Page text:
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Breast Cancer Study Highlights Germline Genetic Influence on Tumor Subtype, Aggressiveness

NEW YORK – New research suggests breast cancer subtypes and aggressiveness are influenced by the presence or absence of accumulated germline genetic variants. These variants lead to the formation of epitopes that individually have small effects but collectively prompt immune activity that nudges tumor evolution in a certain direction, particularly when the epitopes fall in driver genes prone to amplification in breast cancer.

The team's study, published in Science on Thursday, "explores how hereditary factors and immunity constrain the path to tumor development and sculpt disease progression," senior and corresponding author Christina Curtis, an oncology, genetics, and biomedical data science researcher at Stanford University School of Medicine and the Chan Zuckerberg Biohub, said in an email.

Together, the results suggested that "inherited genetic differences in cancer-related genes influence the subtype of disease a patient develops and its aggressiveness by modulating epitope burden … via immunoediting," Curtis said, meaning "tumor evolution is not random."

For their analyses, Curtis and colleagues from Stanford and Chan Zuckerberg relied on machine learning and analytical algorithms to analyze exome or whole-genome sequences for matched tumor and normal samples from 5,870 breast cancer cases profiled for efforts such as the Cancer Genome Atlas project or International Cancer Genome Consortium. The set included 4,918 primary breast cancer cases, 611 cases of metastatic breast cancer, and 341 cases of ductal carcinoma in situ (DCIS).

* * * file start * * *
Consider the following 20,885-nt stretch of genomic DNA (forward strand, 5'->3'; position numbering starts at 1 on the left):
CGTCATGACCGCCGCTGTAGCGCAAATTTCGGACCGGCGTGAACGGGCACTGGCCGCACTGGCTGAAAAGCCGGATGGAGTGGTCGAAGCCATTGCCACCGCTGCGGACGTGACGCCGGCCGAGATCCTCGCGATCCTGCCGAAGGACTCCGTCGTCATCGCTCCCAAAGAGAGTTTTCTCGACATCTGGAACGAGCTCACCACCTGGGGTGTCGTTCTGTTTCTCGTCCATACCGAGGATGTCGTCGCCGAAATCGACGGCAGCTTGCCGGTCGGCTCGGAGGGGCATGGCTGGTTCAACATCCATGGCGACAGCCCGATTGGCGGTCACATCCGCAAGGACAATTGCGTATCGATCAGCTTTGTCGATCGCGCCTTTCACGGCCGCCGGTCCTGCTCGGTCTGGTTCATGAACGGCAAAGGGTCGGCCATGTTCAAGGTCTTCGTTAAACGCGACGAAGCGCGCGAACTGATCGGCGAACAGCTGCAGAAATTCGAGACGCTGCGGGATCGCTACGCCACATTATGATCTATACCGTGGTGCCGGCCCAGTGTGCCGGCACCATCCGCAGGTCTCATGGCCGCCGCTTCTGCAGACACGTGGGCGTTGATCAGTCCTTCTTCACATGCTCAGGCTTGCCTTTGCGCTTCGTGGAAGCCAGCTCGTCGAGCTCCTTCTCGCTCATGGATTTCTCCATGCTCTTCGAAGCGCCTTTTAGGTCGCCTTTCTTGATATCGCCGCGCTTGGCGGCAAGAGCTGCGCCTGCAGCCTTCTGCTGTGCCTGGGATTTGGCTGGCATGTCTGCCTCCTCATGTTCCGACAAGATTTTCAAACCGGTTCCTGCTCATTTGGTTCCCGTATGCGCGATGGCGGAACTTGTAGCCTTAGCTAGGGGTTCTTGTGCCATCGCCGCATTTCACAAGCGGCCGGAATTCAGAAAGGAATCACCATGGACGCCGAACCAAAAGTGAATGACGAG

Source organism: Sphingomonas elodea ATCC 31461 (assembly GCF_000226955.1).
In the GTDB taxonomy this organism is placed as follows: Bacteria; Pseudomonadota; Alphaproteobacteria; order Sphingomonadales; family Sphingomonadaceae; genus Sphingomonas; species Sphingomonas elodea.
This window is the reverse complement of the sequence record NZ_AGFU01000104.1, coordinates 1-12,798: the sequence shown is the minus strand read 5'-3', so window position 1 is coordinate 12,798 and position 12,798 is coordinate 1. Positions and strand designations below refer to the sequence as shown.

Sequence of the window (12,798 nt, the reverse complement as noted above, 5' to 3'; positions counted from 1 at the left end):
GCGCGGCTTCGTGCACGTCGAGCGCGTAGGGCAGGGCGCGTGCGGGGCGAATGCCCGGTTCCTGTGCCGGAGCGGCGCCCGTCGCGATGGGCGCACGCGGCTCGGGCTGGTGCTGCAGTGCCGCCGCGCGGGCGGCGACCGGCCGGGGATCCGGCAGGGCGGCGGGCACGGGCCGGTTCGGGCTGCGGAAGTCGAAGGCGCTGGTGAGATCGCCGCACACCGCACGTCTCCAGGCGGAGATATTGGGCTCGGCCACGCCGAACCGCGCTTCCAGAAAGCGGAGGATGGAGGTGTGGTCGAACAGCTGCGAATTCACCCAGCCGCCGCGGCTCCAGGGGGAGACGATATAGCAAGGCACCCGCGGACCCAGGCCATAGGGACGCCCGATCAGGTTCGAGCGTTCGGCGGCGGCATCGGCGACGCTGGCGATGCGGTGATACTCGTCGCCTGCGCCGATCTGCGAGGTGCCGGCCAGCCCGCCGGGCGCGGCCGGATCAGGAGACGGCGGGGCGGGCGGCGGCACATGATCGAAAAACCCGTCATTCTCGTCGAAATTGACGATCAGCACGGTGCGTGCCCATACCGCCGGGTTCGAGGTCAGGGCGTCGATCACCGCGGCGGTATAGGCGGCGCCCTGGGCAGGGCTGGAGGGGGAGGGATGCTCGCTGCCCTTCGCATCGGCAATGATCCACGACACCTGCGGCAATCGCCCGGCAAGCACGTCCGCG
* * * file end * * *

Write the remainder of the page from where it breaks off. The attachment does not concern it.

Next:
When the team focused on germline variant profiles in genes such as HER2 that are recurrently amplified somatically in breast cancer, it found that weak-effect epitopes stemming from genetic variants — dubbed the "germline epitope burden" (GEB) of the genes — corresponded with distinct tumor features and evolutionary trajectories.

Such relationships appear to reflect immunoediting directed against oncogenes with an enhanced GEB that, in turn, is influenced by an individual's human leukocyte antigen (HLA) type.

"Specifically, we find that hereditary variants in specific oncogenes, combined with a patient's HLA-type, sculpts the subtype of disease a patient is likely to develop and its aggressiveness," Curtis explained. "This includes HER2-positive subgroups and ER-positive subgroups with a persistent risk of relapse for up to two decades after diagnosis, both of which are fueled by distinct genomic copy number drivers."

In particular, the somatic amplification of HER2 or of genes linked to high-risk forms of ER -positive breast cancer appeared to be dialed down by immunoediting in pre-invasive DCIS samples with higher-than-usual oncogene GEB.

On the other hand, the presence of high GEB in combination with oncogene amplification in invasive or metastatic cases tended to coincide with more aggressive disease and a lymphocyte-depleted "immune cold" microenvironment, apparently reflecting the immune suppression that occurred as tumor cells dodged selective pressure exerted by the immune system earlier in the disease process.

"This switch during disease progression reflects a potential shift towards immune tolerance," Curtis explained, "and emphasizes the intricate balance between the tumor and host immune system, which co-evolve throughout the course of disease."

Based on these and other results, the investigators suggested oncogene GEB patterns may eventually serve as blood-based markers to help in teasing out breast cancer risk, disease trajectory, relapse risk, and potential treatment strategies, particularly in subgroups of HER2-positive and ER-positive breast cancers.

"These findings reveal mechanisms of immune suppression and have implications for the timing and type of therapeutic interventions," Curtis noted, adding that the new results "also inform a potential approach to stratify disease earlier to enable cancer interception."